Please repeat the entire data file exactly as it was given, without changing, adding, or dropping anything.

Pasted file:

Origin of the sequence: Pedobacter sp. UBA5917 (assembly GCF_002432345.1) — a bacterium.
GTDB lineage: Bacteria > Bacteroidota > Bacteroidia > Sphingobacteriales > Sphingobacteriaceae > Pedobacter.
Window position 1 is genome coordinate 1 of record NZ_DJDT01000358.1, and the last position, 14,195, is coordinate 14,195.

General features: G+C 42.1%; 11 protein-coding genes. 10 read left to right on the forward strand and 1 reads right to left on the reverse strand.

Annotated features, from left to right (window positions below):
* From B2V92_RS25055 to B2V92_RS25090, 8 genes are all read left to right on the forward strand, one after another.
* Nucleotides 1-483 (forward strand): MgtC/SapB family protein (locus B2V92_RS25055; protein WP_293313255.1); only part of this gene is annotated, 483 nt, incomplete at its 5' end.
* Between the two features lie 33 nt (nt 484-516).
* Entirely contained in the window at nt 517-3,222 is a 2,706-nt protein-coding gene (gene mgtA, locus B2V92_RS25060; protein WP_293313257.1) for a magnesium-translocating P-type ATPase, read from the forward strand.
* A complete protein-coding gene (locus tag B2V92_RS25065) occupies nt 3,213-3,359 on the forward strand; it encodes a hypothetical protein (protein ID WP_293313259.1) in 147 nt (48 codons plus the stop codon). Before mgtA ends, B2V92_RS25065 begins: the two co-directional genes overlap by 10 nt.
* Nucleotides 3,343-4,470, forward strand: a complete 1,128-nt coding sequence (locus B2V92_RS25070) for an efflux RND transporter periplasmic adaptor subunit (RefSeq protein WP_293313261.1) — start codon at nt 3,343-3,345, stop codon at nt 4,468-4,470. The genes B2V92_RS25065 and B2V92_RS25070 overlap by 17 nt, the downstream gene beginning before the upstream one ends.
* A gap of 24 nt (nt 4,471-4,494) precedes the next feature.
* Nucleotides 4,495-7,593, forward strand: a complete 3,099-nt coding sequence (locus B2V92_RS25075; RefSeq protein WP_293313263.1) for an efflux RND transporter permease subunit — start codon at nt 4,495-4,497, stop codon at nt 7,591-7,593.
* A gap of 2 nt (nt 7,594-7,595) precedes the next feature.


Origin of the sequence: Pedobacter sp. UBA5917 (assembly GCF_002432345.1) — a bacterium.
GTDB lineage: Bacteria > Bacteroidota > Bacteroidia > Sphingobacteriales > Sphingobacteriaceae > Pedobacter.
Window position 1 is genome coordinate 1 of record NZ_DJDT01000358.1, and the last position, 14,195, is coordinate 14,195.

General features: G+C 42.1%; 11 protein-coding genes. 10 read left to right on the forward strand and 1 reads right to left on the reverse strand.

Annotated features, from left to right (window positions below):
* From B2V92_RS25055 to B2V92_RS25090, 8 genes are all read left to right on the forward strand, one after another.
* Nucleotides 1-483 (forward strand): MgtC/SapB family protein (locus B2V92_RS25055; protein WP_293313255.1); only part of this gene is annotated, 483 nt, incomplete at its 5' end.
* Between the two features lie 33 nt (nt 484-516).
* Entirely contained in the window at nt 517-3,222 is a 2,706-nt protein-coding gene (gene mgtA, locus B2V92_RS25060; protein WP_293313257.1) for a magnesium-translocating P-type ATPase, read from the forward strand.
* A complete protein-coding gene (locus tag B2V92_RS25065) occupies nt 3,213-3,359 on the forward strand; it encodes a hypothetical protein (protein ID WP_293313259.1) in 147 nt (48 codons plus the stop codon). Before mgtA ends, B2V92_RS25065 begins: the two co-directional genes overlap by 10 nt.
* Nucleotides 3,343-4,470, forward strand: a complete 1,128-nt coding sequence (locus B2V92_RS25070) for an efflux RND transporter periplasmic adaptor subunit (RefSeq protein WP_293313261.1) — start codon at nt 3,343-3,345, stop codon at nt 4,468-4,470. The genes B2V92_RS25065 and B2V92_RS25070 overlap by 17 nt, the downstream gene beginning before the upstream one ends.
* A gap of 24 nt (nt 4,471-4,494) precedes the next feature.
* Nucleotides 4,495-7,593, forward strand: a complete 3,099-nt coding sequence (locus B2V92_RS25075; RefSeq protein WP_293313263.1) for an efflux RND transporter permease subunit — start codon at nt 4,495-4,497, stop codon at nt 7,591-7,593.
* A gap of 2 nt (nt 7,594-7,595) precedes the next feature.